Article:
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Russia to transport oil through the Balkans
MOSCOW. (Dr. Igor Tomberg for RIA Novosti)

The difficult, 14-year-long negotiations on an oil pipeline from Burgas in Bulgaria to Alexandroupolis in Greece, bypassing the Turkish straits of Bosporus and Dardanelles, are drawing to a close. On March 14-15, Russia, Bulgaria and Greece plan to sign an agreement on its construction at a trilateral summit.

Earlier this month, the parties agreed on the text of the agreement, according to which the 300-km pipeline will pump 35 million metric tons of oil a year at the first stage, with a possibility of increasing its capacity to 50 million. The project includes two sea terminals – one in Burgas able to unload 150,000-metric-ton tankers, and one in Alexandroupolis for 150,000-300,000 metric-ton-tankers. It also envisages the use of a technology that would allow different brands of oil to be pumped sequentially. The cost of the project is estimated at about 1 billion euros.

After the pipeline goes on stream, Russian oil will be shipped by sea from the Black Sea port of Novorossiisk to Burgas and then pumped to Alexandroupolis, from which it will be delivered to European, U.S. and Asia-Pacific markets.

Experts believe that if the project is implemented, the difference between the cost of pumping oil and shipping it through the straits will bring the industry an additional $1 billion annually.

The Russian participants in the project say that the route is beneficial for them. They, in turn, will help to ensure the necessary load for the pipeline. Sergei Bogdanchikov, president of the state-owned oil major Rosneft, said that "it is an absolute certainty that the pipeline will be full and supply guaranteed." He believes that the Russian companies supplying oil for the pipeline should hold a controlling stake in the pipeline consortium. Among these companies could be Rosneft, the Russian-British joint venture TNK-BP and Gazprom Neft, the oil arm of the Russian gas monopoly Gazprom.

The Russian government agrees. "After the intergovernmental agreement is signed, a company for the project will be set up, in which Russia will hold 51%, and Bulgaria and Greece will equally divide the remaining stake," said Deputy Prime Minister Sergei Naryshkin. He believes that construction could be launched early next year and completed at the beginning of 2009.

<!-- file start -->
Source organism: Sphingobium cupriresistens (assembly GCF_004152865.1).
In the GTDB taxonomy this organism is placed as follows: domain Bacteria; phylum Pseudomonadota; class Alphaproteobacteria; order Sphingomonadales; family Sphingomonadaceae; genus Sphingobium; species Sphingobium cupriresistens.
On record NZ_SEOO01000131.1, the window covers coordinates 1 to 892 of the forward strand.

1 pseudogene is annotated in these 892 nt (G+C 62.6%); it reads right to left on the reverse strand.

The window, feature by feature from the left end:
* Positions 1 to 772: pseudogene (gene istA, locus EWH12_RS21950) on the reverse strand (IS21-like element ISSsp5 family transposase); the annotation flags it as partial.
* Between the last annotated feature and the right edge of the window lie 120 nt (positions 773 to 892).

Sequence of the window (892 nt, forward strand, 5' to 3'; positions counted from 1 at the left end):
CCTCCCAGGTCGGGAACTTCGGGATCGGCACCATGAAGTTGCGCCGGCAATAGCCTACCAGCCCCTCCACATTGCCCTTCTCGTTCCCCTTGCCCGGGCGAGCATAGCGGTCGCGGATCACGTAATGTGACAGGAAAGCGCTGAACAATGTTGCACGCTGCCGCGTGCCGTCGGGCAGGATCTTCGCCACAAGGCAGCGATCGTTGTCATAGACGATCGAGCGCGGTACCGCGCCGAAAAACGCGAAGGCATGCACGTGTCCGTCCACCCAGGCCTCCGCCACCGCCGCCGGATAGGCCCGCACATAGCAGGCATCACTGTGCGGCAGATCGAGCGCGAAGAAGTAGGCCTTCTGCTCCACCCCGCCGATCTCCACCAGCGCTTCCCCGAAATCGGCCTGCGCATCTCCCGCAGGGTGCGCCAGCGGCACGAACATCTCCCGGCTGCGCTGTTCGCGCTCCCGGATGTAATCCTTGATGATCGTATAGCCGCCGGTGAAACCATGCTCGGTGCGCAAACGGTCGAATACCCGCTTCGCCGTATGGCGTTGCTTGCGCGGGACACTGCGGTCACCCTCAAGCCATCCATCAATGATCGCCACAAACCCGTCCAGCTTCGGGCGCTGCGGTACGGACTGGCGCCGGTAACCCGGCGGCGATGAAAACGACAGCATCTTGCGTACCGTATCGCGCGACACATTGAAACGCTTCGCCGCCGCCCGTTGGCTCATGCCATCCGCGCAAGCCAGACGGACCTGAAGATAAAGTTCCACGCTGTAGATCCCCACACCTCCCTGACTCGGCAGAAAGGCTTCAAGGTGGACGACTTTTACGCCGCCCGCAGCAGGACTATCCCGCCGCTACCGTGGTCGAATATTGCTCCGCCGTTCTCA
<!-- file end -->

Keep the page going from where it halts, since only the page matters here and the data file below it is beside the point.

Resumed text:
The main objective of the project is to reduce dependence on the Turkish straits, through which Russian tankers carry commodities to southern Europe. Turkey has been consistently toughening the passage rules, and there are often “tanker jams” in the straits. A tanker spends an average of 20-25 days there, which affects exporters' revenues. In fact, Turkey is using the straits to put pressure on Russia, introducing restrictions on the passage of tankers from Novorossiisk. This way, it is seeking to force Russian oil producers to start using the pipeline from Baku (Azerbaijan) to Tbilisi (Georgia) to Ceyhan (Turkey), which is profitable for Turkey, but not for Russia. Turkey is becoming an increasingly important player on the oil transit market and is beginning to take advantage of its geographic location by raising transit tariffs. The Baku-Tbilisi-Ceyhan pipeline is not acceptable for Russia owing to both economic (it is too expensive) and political considerations. In contras
t, the Burgas–Alexandroupolis project seems a good option with regard to its economic, political and even religious (Bulgaria and Greece are Orthodox countries like Russia) aspects.

Bulgaria and Greece are also interested in the pipeline, as it will better connect southern Europe to global oil markets and provide an impetus for developing the energy sector in the Balkans. Bulgaria alone may earn $35 million a year from oil transit. Both countries will also encourage the development of their transport and port infrastructures and create new jobs.

Clearly, the new pipeline bypassing the Turkish straits will reinforce Moscow's position in its pipeline confrontation with Turkey. It will further secure Russia's foothold on the global energy market, help it to find new consumers that will not link market relations with politics, make oil deliveries cheaper and expand transit possibilities for oil exports from countries like Kazakhstan that do not have direct access to the sea.

Dr. Igor Tomberg is a senior research fellow with the Center for Energy Research at the Institute of World Economy and International Relations, the Russian Academy of Sciences.

The opinions expressed in this article are the author’s and do not necessarily represent those of RIA Novosti. -0-